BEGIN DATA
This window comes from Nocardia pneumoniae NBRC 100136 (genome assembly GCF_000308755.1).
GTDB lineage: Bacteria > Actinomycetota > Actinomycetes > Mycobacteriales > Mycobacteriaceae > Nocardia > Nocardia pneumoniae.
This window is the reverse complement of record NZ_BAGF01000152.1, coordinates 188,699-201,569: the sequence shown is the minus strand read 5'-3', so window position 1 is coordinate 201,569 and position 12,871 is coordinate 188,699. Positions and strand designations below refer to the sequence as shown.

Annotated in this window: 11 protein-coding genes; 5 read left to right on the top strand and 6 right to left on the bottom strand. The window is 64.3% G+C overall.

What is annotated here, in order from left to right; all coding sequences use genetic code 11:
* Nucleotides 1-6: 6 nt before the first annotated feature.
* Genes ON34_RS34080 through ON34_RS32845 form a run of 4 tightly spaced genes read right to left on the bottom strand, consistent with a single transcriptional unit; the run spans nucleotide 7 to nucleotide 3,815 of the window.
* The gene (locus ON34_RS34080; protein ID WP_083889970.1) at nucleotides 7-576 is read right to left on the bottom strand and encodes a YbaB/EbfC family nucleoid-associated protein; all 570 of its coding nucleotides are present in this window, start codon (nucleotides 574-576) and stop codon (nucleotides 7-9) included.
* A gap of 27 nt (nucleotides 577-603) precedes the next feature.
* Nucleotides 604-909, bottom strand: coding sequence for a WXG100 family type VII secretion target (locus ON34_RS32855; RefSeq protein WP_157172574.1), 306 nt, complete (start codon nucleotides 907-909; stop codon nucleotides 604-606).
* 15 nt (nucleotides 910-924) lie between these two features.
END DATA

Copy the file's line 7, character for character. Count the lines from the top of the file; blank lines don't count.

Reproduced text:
* Genes ON34_RS34080 through ON34_RS32845 form a run of 4 tightly spaced genes read right to left on the bottom strand, consistent with a single transcriptional unit; the run spans nucleotide 7 to nucleotide 3,815 of the window.